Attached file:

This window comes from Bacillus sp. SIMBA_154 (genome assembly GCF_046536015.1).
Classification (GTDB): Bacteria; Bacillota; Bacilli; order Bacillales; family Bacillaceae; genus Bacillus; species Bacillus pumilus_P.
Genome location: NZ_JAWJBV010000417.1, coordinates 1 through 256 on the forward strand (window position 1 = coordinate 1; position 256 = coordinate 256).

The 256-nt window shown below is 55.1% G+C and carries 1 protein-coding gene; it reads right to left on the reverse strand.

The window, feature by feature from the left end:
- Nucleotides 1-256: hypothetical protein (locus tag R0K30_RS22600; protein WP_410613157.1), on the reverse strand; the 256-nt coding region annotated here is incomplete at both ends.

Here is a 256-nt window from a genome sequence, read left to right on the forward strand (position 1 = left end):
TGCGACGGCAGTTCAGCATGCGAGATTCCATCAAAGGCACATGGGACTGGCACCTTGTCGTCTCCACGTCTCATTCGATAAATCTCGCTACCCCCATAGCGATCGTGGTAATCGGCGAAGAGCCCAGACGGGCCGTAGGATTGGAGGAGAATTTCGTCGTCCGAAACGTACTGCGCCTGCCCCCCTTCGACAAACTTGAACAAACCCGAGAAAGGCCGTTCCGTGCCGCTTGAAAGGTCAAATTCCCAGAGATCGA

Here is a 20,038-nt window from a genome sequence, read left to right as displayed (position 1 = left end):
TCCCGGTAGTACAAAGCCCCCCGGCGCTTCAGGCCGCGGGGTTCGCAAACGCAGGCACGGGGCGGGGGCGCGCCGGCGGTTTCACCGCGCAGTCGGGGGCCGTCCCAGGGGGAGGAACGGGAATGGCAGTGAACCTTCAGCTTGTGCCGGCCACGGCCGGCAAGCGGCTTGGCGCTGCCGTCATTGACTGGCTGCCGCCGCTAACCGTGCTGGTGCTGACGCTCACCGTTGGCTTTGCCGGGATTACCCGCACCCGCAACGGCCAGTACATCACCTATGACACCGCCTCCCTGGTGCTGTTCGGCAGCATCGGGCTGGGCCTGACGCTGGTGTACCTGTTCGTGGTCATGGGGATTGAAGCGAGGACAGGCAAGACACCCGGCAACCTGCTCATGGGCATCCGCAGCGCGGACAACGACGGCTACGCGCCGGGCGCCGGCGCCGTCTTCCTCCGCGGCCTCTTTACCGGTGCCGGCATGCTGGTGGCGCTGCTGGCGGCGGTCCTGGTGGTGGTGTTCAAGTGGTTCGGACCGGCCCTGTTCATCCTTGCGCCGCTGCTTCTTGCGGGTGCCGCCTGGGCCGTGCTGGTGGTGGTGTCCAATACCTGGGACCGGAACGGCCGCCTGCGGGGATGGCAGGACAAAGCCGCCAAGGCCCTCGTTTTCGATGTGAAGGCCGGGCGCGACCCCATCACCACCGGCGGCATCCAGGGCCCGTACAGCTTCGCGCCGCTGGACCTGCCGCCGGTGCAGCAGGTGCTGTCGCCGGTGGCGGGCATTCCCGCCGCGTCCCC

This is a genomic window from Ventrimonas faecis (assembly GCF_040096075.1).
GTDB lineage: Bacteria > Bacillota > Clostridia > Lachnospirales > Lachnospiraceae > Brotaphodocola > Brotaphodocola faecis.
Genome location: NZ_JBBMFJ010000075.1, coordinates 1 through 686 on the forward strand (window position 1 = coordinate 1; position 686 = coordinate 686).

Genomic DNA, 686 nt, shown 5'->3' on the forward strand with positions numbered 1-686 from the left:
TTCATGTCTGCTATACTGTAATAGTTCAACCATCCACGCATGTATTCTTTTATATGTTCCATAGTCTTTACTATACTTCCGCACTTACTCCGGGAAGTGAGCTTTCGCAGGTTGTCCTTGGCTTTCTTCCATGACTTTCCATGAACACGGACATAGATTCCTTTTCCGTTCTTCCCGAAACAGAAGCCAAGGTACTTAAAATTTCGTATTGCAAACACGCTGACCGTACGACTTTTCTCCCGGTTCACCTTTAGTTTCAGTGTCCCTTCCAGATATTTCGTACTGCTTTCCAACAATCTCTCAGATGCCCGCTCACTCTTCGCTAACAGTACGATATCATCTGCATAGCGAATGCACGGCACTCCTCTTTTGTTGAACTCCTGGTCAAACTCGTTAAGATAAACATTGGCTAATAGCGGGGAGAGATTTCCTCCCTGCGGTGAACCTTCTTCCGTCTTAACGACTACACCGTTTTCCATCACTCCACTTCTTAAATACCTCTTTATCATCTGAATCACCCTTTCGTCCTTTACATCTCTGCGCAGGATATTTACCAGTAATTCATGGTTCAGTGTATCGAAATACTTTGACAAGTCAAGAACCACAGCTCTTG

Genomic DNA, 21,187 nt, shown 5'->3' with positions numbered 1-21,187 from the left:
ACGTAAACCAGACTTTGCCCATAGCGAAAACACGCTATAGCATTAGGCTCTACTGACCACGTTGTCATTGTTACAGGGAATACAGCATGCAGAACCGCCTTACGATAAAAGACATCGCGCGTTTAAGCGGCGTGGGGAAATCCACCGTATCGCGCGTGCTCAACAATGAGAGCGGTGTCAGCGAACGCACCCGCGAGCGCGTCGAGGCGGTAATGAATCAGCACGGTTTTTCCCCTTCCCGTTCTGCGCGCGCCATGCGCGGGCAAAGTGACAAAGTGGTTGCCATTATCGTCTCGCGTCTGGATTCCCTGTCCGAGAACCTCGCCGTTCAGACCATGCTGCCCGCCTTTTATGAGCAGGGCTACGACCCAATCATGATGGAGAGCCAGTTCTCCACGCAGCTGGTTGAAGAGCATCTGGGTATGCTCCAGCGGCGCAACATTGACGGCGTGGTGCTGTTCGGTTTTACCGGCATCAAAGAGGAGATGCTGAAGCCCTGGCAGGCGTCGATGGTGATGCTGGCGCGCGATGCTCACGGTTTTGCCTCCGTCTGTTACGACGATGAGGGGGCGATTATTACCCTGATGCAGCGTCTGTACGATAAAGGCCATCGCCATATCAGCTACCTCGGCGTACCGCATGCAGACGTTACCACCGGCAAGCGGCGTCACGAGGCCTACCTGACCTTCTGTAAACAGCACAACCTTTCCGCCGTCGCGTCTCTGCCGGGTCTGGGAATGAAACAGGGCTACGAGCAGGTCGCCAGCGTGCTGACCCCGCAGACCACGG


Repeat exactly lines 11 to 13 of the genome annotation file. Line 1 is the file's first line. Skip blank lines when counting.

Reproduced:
This is a genomic window from Ventrimonas faecis (assembly GCF_040096075.1).
GTDB lineage: Bacteria > Bacillota > Clostridia > Lachnospirales > Lachnospiraceae > Brotaphodocola > Brotaphodocola faecis.
Genome location: NZ_JBBMFJ010000075.1, coordinates 1 through 686 on the forward strand (window position 1 = coordinate 1; position 686 = coordinate 686).